Meagan Currie, Swarthmore College
In the grand scheme of scientific research, 10 weeks is the bat of an eye. In the case of my research on the affects of the chemical nonylphenol on coral health, my work is just the first contribution to a hopefully comprehensive and informative investigation on this chemical. The more researchers understand nonylphenol and the ways in which it interacts with complex organisms such as coral, the better informed those developing water quality standards in the future will be.
My work involved exposing the coral Acropora cervicornis to four different concentrations of nonylphenol (1, 10, 100 and 1000 μg/L) over 96 hours, and evaluating its effects on coral physiology, wound healing and the photosynthetic activity of symbiotic algae that live in the coral tissue. These results were compared to a control group that was not exposed to nonylphenol. The results of each of these tests were interesting in their own right. Put together, they will hopefully help direct future studies on nonylphenol.
In as little as 24 hours, there were visible changes in the overall appearance of coral fragments exposed to the highest two concentrations, which was monitored and quantified using a health index that evaluated tissue coverage, coloration and polyp retraction. This trend continued, and after 96 hours, the lowest three concentrations had significant reductions in physical health compared to controls. This indicates that nonylphenol does have a negative effect on coral health, and gives us a general sense of the concentration range at which nonylphenol exposure is toxic. 96-hours is a comparatively short exposure time, so longer experiments that monitor health of coral exposed to lower doses will better mimic natural exposure in the future.
Tissue regeneration was slightly different among the different treatments and the control, but most significant was the highest concentration of nonylphenol, which experienced a 12% tissue loss, compared to the 62% tissue gain of the controls. Below is an image comparing the initial (top row) and final (bottom row) images of one fragment from each concentration. Tissue has been stained purple to increase contrast, while exposed skeleton is white.
We were surprised to see that the photosynthetic activity of the algal symbionts that live in coral tissue (known as zooxenthallae) did not have a reduction in activity during this exposure period. Fragments without an injury remained active at levels comparable to the control.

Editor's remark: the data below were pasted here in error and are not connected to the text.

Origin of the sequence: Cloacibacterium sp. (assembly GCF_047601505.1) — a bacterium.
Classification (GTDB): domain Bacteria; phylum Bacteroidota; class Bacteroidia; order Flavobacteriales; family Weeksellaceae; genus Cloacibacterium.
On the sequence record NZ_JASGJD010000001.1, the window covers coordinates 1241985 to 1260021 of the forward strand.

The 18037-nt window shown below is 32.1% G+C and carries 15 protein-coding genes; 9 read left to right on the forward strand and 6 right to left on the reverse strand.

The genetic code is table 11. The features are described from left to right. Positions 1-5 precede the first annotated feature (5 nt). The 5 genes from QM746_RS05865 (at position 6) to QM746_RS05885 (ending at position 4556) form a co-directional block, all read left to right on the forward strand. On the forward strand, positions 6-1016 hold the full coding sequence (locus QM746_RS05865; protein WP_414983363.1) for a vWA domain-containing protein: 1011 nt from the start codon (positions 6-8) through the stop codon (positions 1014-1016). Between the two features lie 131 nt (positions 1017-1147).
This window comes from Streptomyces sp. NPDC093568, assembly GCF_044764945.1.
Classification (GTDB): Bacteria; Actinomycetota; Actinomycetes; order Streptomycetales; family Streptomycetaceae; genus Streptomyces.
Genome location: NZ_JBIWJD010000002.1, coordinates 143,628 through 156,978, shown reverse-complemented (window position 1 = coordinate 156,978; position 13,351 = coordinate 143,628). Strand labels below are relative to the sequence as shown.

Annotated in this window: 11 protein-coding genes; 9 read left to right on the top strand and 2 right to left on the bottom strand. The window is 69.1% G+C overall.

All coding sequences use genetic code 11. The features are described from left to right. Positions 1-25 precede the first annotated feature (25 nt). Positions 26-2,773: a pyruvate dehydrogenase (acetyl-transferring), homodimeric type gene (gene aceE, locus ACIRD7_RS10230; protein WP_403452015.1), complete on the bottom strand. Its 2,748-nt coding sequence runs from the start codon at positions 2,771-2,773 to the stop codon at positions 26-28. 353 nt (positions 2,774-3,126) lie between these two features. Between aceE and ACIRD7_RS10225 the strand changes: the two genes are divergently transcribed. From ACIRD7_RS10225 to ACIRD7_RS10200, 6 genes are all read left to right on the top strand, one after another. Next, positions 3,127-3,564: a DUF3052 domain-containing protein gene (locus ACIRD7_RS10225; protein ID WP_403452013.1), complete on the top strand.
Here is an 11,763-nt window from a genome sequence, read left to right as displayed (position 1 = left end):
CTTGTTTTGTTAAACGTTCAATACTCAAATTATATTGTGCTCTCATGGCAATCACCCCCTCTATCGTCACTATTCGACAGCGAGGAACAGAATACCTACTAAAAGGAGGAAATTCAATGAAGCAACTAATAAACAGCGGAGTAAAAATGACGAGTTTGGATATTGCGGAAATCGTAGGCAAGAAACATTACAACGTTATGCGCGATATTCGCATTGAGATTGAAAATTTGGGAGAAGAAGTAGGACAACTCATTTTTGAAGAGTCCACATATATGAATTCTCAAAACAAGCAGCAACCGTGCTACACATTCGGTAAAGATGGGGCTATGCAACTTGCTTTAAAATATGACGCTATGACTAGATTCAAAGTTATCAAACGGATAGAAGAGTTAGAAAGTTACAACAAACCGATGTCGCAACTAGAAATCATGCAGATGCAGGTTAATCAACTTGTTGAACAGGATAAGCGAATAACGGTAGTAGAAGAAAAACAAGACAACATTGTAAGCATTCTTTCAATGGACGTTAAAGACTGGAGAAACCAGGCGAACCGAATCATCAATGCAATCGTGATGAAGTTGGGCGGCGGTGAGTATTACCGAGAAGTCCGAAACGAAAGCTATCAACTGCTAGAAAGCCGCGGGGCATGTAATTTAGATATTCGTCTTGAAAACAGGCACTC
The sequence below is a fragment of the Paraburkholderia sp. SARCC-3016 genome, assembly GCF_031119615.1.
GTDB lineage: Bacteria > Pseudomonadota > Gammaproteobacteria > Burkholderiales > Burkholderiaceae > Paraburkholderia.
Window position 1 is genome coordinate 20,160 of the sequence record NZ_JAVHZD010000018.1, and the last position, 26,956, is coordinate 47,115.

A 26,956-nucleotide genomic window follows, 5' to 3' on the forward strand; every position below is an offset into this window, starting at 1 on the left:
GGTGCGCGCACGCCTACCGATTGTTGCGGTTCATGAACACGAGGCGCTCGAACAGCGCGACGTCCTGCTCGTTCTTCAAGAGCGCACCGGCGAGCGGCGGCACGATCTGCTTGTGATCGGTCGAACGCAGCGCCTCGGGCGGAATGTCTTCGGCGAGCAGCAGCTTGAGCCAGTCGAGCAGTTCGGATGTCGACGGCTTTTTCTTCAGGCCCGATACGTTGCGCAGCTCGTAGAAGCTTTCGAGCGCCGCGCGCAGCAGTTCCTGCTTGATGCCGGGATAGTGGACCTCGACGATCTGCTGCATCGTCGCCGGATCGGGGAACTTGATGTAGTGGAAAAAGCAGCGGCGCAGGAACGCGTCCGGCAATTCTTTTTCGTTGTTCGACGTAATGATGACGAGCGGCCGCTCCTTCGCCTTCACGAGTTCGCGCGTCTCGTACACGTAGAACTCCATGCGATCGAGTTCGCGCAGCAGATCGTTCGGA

This visual (left) shows the heat map produced by analyzing photosynthetic ability. The more blue the fragment, the more active the zooxenthallae in its tissue are. Next to each heat map is an image of the same fragment taken the same time point (96 hours of exposure). The top row shows a control fragment (no nonylphenol) while the bottom image shows a fragment exposed to 1000 μg/L nonylphenol (highest concentration). Given the visible loss in tissue and apparent bleaching, it is surprising that the differences between photosynthetic activity are very small.
It is very possible that there is a differential response to nonylphenol between species, and the zooxenthallae may respond positively to the presence of nonylphenol. There have been studies on nonylpheno that have shown another species of the same phylum as zooxenthallae (dinophyceae), to increase biomass when exposed to nonylphenol (Hense et al., 2003).While the coral and algae interact symbiotically, they are completely different organisms, and interact in different ways with the chemical.
This being said, there was a noticeable difference between the photosynthetic activity between the tissue regeneration fragments exposed to no nonylphenol (controls) and the highest concentration group. As I described earlier top centimeter of the tissue regeneration fragments was cut prior to chemical exposure, and then tissue coverage monitored. These fragments appeared to be more susceptible to the chemical because of their laceration than intact fragments.
Coral such as Acropora cervicornis are often injured by natural forces (waves, etc.) as well as boats hitting coral reefs and divers disrupting their natural environments. It is therefore important to acknowledge the greater sensitivity of injured fragments to the chemical. In the natural environment, this could mean that even lower concentrations of nonylphenol will negatively impact tissue growth and may encourage bleaching that will stop the coral from regaining health.
The findings of this study are an exciting first step, and the chemical will need to be studied further to better understand and interpret these results. This will be an ongoing investigation but my hope is that, in the future, any water quality standard for nonylphenol in the marine environment will be guided by an understanding of how the chemical interacts with stony corals. With strong information we will be able to sufficiently protect and prioritize these incredible, valuable and fragile organisms.
Many thanks to Dr. Cheryl Woodley of the Coral Health and Disease program at the Hollings Marine Laboratory for providing me the opportunity to work in her lab this summer. Thank you to NOAA and to the Fort Johnson REU program for this incredible experience, and to the NSF for the funding to make this project possible.
Hense, Ba., Jüttner, I, Welzl, G, Severin, GF, Pfister, G, Behechti, A, Schramm, KW. Effects of 4-nonylphenol on phytoplankton and periphyton in aquatic microcosms. Environ. Toxicol. Chem. 2003; 22(11): 2727- 2732.